WASHINGTON – Vice President Kamala Harris is embracing a new role as the Republican presidential primary kicks into high gear: culture warrior.
Inspired by the traction that her fight against reproductive restrictions gained in the midterms, the Biden campaign says the vice president will zero-in on abortion, voting rights and guns in the coming months.
Harris will rebuke GOP presidential candidates for positions on cultural issues when she believes they’ve crossed a line, her campaign chief of staff said in an interview, much like she did with Florida Gov. Ron DeSantis on his state’s slavery curriculum.
“She’s a fighter,” said Sheila Nix, who was Joe Biden’s campaign chief of staff when he was vice president and is currently advising Harris. “She’s not afraid to call out extremism. So she’s going to drive actions and hold Republicans accountable, and then they’re forced to respond.”
The approach has yielded some early success for Harris, who has struggled to mold the vice presidency in a role that works to her political advantage. After she traveled to DeSantis’ home state last month to blast Florida’s education guidelines, Black Republicans and several GOP presidential contenders piled on him, too.
But the attacks have been deliberate, coming in pre-written remarks, before mostly friendly audiences, where she is sure to attract applause. Her calculated approach to campaigning frequently involves moderated conversations conducted by Democratic activists in settings where she is unlikely to be goaded into veering off message.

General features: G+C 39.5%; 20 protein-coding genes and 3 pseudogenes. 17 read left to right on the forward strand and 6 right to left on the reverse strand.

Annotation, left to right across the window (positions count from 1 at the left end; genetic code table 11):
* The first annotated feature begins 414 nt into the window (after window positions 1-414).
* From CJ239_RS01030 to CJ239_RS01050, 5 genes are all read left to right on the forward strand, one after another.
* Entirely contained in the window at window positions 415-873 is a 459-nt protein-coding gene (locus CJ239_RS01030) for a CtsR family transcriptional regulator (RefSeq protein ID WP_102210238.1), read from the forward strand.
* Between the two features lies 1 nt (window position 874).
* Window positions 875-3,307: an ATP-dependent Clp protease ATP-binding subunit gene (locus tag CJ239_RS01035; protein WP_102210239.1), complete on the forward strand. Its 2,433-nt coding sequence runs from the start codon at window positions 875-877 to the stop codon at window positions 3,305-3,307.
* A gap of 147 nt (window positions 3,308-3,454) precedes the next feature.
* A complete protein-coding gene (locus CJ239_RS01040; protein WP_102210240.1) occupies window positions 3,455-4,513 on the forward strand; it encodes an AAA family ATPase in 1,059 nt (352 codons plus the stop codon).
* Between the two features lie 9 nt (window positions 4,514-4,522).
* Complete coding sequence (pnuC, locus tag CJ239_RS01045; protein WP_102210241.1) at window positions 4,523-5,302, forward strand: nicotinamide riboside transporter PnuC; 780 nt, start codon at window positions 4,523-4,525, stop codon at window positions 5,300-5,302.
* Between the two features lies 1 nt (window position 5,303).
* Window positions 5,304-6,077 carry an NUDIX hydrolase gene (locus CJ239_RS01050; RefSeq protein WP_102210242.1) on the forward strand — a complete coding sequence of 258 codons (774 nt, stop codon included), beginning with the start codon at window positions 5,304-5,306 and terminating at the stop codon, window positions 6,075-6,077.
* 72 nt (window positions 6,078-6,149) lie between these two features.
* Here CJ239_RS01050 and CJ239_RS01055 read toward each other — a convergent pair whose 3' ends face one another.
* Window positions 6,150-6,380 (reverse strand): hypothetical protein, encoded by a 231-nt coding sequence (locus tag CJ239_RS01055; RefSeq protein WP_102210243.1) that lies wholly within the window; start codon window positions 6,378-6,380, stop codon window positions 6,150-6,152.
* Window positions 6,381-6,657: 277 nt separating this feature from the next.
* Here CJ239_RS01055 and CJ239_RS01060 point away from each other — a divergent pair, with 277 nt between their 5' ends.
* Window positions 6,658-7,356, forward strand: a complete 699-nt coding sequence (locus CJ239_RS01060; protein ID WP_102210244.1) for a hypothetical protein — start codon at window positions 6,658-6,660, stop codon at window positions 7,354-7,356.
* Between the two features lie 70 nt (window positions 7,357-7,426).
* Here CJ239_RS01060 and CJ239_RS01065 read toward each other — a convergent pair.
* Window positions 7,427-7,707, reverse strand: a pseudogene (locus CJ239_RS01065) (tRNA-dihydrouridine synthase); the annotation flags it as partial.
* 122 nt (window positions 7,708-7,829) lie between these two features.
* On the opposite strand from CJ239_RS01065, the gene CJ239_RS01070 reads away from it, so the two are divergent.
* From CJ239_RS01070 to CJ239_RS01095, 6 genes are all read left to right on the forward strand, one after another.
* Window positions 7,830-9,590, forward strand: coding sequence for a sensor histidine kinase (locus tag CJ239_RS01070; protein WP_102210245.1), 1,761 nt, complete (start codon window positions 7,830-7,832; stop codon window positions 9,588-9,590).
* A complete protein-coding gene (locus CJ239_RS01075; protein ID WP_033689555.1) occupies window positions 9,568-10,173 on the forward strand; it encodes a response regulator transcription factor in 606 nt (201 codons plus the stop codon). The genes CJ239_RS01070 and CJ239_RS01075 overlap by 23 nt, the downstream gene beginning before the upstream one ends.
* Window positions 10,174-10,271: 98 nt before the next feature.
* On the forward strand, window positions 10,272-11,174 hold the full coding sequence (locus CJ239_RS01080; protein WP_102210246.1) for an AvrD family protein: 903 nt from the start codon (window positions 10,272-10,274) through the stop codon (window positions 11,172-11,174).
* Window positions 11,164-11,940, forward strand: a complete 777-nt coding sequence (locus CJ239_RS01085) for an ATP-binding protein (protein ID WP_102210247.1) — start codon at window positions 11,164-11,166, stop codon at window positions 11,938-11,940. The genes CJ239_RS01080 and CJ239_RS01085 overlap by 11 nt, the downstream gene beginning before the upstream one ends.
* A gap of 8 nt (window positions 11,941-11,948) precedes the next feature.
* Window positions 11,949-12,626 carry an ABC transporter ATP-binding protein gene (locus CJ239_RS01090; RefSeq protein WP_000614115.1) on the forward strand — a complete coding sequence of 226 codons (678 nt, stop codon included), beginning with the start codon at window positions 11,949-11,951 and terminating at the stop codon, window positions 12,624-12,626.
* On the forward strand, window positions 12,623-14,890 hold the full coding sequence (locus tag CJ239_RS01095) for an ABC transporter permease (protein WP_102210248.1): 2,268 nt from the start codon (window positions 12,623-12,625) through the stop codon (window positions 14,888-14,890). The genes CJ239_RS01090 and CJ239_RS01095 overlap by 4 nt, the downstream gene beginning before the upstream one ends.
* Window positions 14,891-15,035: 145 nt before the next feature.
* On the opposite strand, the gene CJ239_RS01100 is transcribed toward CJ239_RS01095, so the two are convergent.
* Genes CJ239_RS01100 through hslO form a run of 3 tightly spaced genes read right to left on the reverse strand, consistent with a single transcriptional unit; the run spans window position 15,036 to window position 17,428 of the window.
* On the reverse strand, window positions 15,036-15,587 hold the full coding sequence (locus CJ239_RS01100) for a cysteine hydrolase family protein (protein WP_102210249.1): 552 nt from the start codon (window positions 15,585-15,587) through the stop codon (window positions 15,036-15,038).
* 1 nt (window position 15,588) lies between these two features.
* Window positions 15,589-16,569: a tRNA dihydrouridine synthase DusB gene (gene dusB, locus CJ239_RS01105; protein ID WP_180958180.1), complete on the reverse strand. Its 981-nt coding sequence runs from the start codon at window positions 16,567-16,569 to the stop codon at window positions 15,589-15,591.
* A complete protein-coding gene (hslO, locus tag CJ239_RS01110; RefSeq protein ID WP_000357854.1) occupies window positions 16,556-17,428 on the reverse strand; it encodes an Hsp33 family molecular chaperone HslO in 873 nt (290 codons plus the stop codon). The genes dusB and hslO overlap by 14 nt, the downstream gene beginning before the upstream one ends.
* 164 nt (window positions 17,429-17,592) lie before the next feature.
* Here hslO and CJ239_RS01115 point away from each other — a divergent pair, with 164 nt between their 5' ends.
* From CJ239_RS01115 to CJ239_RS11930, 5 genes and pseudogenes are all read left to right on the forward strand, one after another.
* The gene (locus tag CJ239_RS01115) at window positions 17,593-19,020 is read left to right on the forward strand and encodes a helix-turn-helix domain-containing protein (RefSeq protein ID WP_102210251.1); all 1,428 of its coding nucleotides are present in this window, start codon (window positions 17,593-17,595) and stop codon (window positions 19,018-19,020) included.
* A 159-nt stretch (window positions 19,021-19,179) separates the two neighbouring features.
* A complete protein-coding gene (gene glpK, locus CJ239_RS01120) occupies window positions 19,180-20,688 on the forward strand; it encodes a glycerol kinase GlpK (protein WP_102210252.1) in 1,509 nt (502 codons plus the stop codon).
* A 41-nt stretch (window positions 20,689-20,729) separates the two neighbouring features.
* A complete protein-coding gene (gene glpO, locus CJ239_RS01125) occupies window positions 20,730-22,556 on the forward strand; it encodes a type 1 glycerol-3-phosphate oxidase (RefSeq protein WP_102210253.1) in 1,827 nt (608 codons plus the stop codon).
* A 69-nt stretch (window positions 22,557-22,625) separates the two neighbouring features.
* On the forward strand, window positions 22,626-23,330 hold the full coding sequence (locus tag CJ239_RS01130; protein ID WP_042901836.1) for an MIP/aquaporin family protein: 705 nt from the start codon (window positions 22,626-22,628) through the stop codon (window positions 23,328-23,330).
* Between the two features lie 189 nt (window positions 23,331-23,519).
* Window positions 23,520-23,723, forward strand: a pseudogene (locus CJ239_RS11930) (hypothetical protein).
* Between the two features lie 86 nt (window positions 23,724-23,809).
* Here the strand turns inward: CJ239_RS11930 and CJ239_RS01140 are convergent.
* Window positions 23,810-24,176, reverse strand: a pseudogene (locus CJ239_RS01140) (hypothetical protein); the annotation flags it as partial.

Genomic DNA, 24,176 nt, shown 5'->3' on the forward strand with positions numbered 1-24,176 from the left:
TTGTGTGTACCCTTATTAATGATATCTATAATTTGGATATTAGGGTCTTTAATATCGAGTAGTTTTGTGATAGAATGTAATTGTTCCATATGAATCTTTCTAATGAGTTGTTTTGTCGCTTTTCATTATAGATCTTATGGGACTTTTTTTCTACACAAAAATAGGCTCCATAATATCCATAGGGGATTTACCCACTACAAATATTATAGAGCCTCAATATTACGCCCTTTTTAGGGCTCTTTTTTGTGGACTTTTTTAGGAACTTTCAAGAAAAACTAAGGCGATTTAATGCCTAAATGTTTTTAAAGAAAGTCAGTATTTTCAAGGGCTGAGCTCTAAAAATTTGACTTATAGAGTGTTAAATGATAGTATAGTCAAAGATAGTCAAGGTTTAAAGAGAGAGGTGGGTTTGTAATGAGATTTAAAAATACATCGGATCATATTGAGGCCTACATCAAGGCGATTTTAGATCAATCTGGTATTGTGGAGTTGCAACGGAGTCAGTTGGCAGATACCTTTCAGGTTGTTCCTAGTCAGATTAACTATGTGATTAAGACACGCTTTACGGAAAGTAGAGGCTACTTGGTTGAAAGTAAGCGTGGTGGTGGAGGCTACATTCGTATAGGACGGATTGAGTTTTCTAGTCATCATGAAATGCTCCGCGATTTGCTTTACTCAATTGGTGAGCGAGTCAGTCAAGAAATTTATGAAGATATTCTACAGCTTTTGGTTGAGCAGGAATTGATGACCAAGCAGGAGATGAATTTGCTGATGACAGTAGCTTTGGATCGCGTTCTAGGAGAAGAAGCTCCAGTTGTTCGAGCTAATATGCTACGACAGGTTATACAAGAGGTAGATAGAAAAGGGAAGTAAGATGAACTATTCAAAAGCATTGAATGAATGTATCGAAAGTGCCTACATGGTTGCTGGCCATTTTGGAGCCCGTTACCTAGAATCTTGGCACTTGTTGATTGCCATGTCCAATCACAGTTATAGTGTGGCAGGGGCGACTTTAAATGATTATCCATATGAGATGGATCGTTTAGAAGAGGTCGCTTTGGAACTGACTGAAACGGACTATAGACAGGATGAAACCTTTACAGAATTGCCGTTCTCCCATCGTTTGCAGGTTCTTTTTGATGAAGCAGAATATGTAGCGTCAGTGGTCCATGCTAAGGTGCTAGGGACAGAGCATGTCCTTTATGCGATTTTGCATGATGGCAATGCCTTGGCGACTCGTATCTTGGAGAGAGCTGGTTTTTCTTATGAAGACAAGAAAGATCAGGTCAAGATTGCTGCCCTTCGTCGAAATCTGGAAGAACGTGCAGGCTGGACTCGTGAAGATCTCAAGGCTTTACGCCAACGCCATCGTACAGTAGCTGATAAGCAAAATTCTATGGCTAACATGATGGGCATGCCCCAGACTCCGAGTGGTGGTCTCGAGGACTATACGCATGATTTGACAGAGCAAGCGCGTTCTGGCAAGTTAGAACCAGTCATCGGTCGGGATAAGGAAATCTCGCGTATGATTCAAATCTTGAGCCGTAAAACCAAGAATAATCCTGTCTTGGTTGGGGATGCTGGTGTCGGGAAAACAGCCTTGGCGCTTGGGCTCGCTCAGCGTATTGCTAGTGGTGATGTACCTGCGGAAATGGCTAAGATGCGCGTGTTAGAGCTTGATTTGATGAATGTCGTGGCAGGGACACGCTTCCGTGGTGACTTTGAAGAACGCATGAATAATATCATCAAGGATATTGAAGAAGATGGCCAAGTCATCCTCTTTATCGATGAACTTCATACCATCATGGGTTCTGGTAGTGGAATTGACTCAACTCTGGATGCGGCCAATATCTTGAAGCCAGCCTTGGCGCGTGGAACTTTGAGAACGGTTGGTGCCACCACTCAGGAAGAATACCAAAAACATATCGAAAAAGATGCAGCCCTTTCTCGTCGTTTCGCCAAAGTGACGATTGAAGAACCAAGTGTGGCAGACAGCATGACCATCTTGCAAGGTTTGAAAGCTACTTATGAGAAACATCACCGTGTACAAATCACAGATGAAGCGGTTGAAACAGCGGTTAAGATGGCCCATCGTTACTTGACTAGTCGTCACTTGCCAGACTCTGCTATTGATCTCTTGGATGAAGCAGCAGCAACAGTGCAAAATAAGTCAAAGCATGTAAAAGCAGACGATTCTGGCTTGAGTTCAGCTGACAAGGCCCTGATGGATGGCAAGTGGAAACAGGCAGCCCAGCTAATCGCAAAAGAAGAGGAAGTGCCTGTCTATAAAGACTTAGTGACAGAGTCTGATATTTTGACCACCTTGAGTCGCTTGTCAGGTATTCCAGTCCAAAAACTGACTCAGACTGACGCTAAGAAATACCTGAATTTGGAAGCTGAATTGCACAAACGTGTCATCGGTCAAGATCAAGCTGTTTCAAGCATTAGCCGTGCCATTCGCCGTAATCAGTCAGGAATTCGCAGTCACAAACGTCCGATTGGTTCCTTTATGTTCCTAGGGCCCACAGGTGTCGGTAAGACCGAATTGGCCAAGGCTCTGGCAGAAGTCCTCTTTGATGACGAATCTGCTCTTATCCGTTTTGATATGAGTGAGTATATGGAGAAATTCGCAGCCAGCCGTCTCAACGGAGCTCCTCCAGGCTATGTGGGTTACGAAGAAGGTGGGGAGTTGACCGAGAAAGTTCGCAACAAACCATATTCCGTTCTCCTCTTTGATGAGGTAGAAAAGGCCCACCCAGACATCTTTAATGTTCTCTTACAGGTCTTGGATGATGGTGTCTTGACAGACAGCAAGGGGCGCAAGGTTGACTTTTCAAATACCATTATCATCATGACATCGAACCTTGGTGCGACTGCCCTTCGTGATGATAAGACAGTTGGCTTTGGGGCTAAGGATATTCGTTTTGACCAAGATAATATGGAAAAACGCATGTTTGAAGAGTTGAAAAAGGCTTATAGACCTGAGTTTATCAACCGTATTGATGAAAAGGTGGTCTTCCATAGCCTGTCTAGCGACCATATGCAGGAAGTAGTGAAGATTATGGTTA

During one such conversation in Iowa, Harris did not mention DeSantis or the slavery dispute, even though the Florida governor was due to be in the same city that day to speak at a GOP cattle call.
Harris’ recent travel has included a mix of battleground states such as Wisconsin, where she delivered remarks on high-speed internet in Milwaukee and appeared at campaign fundraisers on Thursday.
She also visited Florida last week to deliver remarks at the African Methodist Episcopal Women’s Missionary Convention in Orlando. The visit coincided with an offer from DeSantis to meet in Tallahassee to discuss the Black history dustup.
There, she forcefully declared, “There is no roundtable, no lecture, no invitation we will accept to debate an undeniable fact: There were no redeeming qualities of slavery.”
“And as I said last week when I was again here in Florida: We will not stop calling out and fighting back against extremist so-called leaders who try to prevent our children from learning our true and full history,” she said, without mentioning DeSantis by name.
Harris intentionally visited Jacksonville in July to meet with elected officials, teachers and civil rights leaders in a historically Black neighborhood and deride the state’s newly-released African American history standards.
Going “toe-to-toe” over culture
Her crusade against Black history guidelines in Florida is drawing praise from other Democrats who want to see their party’s leaders push back harder on efforts by Republican presidential candidates to reshape American culture.
“You have to go toe-to-toe with them,” said Marc Morial, a civil rights leader who is close to the White House and the National Urban League’s president and CEO.
Criticizing what he described as an effort by some Republicans to win the next election by dividing the country, Morial said, “People call it culture wars. Culture is really just a proxy term for race, gender and gender identity.”